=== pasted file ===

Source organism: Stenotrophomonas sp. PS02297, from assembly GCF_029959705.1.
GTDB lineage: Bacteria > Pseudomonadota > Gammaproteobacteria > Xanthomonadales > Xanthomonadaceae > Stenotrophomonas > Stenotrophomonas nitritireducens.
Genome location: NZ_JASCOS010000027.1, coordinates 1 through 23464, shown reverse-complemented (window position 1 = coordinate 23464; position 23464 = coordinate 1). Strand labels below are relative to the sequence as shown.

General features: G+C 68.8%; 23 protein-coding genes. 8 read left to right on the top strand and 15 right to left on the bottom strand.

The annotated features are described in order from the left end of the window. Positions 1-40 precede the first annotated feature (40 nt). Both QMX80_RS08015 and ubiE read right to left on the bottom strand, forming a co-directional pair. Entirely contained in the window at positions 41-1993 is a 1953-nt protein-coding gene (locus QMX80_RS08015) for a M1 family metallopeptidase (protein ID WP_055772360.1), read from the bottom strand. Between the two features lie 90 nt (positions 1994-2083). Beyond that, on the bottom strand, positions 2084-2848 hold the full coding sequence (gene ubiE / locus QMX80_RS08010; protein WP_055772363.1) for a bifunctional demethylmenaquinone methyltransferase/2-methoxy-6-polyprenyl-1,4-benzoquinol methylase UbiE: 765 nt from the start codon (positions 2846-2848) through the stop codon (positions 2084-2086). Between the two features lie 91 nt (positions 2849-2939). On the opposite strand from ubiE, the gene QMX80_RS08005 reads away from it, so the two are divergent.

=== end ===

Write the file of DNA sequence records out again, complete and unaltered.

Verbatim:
Source organism: Stenotrophomonas sp. PS02297, from assembly GCF_029959705.1.
GTDB lineage: Bacteria > Pseudomonadota > Gammaproteobacteria > Xanthomonadales > Xanthomonadaceae > Stenotrophomonas > Stenotrophomonas nitritireducens.
Genome location: NZ_JASCOS010000027.1, coordinates 1 through 23464, shown reverse-complemented (window position 1 = coordinate 23464; position 23464 = coordinate 1). Strand labels below are relative to the sequence as shown.

General features: G+C 68.8%; 23 protein-coding genes. 8 read left to right on the top strand and 15 right to left on the bottom strand.

The annotated features are described in order from the left end of the window. Positions 1-40 precede the first annotated feature (40 nt). Both QMX80_RS08015 and ubiE read right to left on the bottom strand, forming a co-directional pair. Entirely contained in the window at positions 41-1993 is a 1953-nt protein-coding gene (locus QMX80_RS08015) for a M1 family metallopeptidase (protein ID WP_055772360.1), read from the bottom strand. Between the two features lie 90 nt (positions 1994-2083). Beyond that, on the bottom strand, positions 2084-2848 hold the full coding sequence (gene ubiE / locus QMX80_RS08010; protein WP_055772363.1) for a bifunctional demethylmenaquinone methyltransferase/2-methoxy-6-polyprenyl-1,4-benzoquinol methylase UbiE: 765 nt from the start codon (positions 2846-2848) through the stop codon (positions 2084-2086). Between the two features lie 91 nt (positions 2849-2939). On the opposite strand from ubiE, the gene QMX80_RS08005 reads away from it, so the two are divergent.